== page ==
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Dr. Mütter’s Marvels
We’ve suffered from a dearth of adult nonfiction for teens this year, but today I am thrilled to bring you a great recommendation. In fact, Dr. Mütter’s Marvels shares some of the very best qualities of Mary Roach’s iconic Stiff: The Curious Lives of Human Cadavers, especially a gross-out curiosity factor and great story-telling. Add a larger-than-life subject and you have narrative nonfiction magic. Cristin O’Keefe Aptowicz tells her story with gusto, taking the reader from the hospitals of Paris to the great medical colleges of Philadelphia in the first half of the 19th century.
There is a lot of medical history here, but it is so unbelievable, so over-the-top (yet true!) that readers will be riveted. Mütter himself is quite a character, from being orphaned as a child to sailing for Paris alone without a dime, to his entertaining teaching style, his incredible bravado and talent for developing new plastic surgery techniques, and a real empathy for his patients, many of whom were societal outcasts due to their terrible deformities.
Back matter includes extensive paged source notes, which allow the narrative to flow like a novel. Illustrations (carefully credited) are black & white, and include sketches of patients, anatomical drawings, and photographs of equipment or works of art depicting a surgical theater from the time period, for example.
*APTOWICZ, Cristin O’Keefe. Dr. Mütter’s Marvels: A True Tale of Intrigue and Innovation at the Dawn of Modern Medicine. 371p. illus. index. notes. photos. Penguin/Gotham. Sept. 2014. Tr $27.50. ISBN 9781592408702. LC 2014014747.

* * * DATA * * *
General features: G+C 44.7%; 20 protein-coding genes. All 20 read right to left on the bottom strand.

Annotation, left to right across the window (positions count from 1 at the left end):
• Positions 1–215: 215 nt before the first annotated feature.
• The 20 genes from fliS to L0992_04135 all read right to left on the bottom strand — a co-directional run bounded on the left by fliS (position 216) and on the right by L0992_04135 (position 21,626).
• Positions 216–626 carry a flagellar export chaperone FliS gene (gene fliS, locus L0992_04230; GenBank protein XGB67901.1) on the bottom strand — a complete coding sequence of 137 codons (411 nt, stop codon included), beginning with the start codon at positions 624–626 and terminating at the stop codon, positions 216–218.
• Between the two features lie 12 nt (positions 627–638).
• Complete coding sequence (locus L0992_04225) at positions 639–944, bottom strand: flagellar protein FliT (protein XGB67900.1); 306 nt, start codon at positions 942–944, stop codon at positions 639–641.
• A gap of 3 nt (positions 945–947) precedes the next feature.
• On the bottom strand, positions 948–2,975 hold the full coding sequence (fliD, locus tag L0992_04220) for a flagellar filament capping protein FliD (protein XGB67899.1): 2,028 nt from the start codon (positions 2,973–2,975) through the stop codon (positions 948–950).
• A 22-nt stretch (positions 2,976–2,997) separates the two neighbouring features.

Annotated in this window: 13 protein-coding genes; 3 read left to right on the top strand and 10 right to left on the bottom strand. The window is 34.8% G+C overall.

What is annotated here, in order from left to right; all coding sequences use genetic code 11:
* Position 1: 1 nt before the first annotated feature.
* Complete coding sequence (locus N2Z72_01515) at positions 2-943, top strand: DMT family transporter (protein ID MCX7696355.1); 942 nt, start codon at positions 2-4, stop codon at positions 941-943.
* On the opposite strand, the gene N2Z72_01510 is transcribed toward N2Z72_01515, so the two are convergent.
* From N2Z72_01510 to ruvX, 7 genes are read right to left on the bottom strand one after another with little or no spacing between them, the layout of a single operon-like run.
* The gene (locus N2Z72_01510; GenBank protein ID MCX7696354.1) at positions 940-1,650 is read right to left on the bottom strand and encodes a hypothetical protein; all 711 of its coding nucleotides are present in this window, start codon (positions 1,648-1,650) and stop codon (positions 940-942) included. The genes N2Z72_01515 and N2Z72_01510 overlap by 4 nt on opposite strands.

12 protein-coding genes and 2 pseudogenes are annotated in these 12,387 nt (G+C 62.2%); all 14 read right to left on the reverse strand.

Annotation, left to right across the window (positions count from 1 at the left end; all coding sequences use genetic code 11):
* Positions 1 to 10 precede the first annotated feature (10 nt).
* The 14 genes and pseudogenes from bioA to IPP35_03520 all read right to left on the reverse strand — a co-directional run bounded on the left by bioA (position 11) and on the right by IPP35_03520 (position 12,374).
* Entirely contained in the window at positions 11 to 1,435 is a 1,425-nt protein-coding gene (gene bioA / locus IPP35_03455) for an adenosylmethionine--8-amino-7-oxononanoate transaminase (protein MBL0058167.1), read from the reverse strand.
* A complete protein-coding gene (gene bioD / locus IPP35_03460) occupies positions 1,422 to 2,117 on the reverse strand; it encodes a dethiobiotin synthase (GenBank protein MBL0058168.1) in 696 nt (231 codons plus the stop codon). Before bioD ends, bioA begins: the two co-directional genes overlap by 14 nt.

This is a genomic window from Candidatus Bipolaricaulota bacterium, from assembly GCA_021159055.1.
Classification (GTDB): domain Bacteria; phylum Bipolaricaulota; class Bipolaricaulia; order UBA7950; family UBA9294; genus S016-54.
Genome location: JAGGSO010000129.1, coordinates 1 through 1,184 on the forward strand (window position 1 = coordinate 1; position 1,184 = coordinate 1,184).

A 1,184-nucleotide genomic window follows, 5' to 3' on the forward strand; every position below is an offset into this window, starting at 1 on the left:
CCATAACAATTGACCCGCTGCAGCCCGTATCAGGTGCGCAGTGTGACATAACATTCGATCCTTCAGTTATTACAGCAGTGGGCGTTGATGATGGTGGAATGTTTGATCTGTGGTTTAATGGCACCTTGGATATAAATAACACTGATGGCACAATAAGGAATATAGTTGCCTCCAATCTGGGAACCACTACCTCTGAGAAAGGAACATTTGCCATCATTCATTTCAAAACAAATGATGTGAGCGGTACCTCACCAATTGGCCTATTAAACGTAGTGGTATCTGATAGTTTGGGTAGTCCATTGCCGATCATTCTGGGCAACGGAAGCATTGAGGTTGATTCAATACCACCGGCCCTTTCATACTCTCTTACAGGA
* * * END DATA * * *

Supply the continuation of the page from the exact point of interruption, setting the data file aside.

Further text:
You wouldn’t want to be a patient undergoing surgery in Philadelphia in the 1830s. Anesthesia hadn’t yet been invented, so a cup of wine would be used to dull your senses prior to the procedure. A crowd would watch in the operating theater, and the best you could hope for was a surgeon who was quick enough to lessen your stress and pain, but slow enough to do the job correctly. If you were really lucky, he might wash his hands. After the operation, you’d be promptly sent home in a carriage, bouncing on cobblestone streets. When Dr. Thomas Dent Mütter burst onto the scene, medicine was ripe for change. Aptowicz introduces readers to the pioneering young surgeon responsible for helping to lead a revolution. Mütter stood out in his field as much for his handsome good looks and colorful silk suits as his engaging, outsize personality. Known for his compassionate way with patients, he saw possibilities in the new field of plastic surgery for helping those with debilitating physical deformities. Informed by an abundance of research, Aptowicz’s crackling prose brings the surgeon to life, immersing readers in the shocking world of primitive medicine in the pre-Civil War era. She gives ample page time to his contemporaries, including those who held vastly opposing views on the best way to treat patients. Chock-full of fascinating facts and anecdotes, this page-turning biography will engage those teens who enjoy narrative nonfiction.—Paula J. Gallagher, Baltimore County Public Library, MD
Filed under: Nonfiction
About Angela Carstensen
Angela Carstensen is Head Librarian and an Upper School Librarian at Convent of the Sacred Heart in New York City. Angela served on the Alex Awards committee for four years, chairing the 2008 committee, and chaired the first YALSA Award for Excellence in Nonfiction for Young Adult committee in 2009. Recently, she edited Outstanding Books for the College Bound: Titles and Programs for a New Generation (ALA Editions, 2011). Contact her via Twitter @AngeReads.
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